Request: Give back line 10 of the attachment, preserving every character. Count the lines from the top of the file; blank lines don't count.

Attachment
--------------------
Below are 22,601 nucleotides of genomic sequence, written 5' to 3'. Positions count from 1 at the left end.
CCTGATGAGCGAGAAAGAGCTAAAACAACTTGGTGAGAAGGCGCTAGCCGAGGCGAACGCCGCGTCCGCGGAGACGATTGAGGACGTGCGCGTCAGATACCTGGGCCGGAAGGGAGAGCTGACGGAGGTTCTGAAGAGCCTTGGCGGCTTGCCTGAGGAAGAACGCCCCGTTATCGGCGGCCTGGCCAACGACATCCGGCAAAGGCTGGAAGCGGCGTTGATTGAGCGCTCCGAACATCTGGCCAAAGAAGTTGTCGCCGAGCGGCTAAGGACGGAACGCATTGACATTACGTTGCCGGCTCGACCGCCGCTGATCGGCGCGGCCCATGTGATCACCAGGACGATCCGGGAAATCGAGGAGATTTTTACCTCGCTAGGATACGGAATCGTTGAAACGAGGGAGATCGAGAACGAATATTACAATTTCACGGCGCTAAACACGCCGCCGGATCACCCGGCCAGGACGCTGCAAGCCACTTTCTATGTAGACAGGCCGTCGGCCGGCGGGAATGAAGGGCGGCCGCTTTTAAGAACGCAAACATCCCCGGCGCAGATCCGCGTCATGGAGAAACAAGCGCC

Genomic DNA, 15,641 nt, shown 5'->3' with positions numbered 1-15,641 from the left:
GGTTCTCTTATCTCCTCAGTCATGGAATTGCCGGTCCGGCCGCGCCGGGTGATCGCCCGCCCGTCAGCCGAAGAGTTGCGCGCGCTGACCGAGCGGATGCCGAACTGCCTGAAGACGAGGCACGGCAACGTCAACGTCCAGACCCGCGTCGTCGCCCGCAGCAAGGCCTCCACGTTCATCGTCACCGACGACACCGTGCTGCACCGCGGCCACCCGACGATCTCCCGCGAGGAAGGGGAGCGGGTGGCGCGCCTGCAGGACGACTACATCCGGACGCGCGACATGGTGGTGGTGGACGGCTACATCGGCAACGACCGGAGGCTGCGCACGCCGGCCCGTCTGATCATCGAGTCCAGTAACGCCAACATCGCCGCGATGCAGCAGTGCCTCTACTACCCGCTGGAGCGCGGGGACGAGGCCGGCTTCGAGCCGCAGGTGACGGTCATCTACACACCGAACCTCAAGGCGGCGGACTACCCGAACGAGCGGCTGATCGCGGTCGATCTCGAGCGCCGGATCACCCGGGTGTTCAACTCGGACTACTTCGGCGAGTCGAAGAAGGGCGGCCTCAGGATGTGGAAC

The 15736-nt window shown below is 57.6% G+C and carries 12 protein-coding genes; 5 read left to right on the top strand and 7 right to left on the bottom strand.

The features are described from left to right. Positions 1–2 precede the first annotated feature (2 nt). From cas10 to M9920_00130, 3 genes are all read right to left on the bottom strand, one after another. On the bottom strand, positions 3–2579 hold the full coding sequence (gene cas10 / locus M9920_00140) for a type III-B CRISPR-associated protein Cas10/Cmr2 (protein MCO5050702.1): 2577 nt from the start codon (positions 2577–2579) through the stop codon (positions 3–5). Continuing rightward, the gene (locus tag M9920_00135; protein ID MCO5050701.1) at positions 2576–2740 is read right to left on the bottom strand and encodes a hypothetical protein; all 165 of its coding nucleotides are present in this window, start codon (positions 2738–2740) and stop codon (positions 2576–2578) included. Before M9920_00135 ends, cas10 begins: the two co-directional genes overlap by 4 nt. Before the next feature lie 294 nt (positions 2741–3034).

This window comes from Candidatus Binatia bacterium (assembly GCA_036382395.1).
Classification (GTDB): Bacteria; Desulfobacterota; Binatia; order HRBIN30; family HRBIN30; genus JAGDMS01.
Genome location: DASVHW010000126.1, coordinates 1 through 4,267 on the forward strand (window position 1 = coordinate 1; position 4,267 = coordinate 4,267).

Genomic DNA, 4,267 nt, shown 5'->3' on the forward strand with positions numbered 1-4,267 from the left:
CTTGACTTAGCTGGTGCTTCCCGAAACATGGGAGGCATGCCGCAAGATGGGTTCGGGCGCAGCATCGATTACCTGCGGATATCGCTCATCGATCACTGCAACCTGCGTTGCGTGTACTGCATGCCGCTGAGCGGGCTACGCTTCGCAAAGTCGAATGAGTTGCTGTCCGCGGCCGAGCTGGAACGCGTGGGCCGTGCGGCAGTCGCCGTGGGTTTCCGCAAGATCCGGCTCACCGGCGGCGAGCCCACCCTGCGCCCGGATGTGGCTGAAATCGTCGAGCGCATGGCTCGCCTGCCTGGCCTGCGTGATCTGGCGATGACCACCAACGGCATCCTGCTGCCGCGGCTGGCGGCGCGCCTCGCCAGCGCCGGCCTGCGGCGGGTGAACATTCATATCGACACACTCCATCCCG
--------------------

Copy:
Genomic DNA, 4,267 nt, shown 5'->3' on the forward strand with positions numbered 1-4,267 from the left: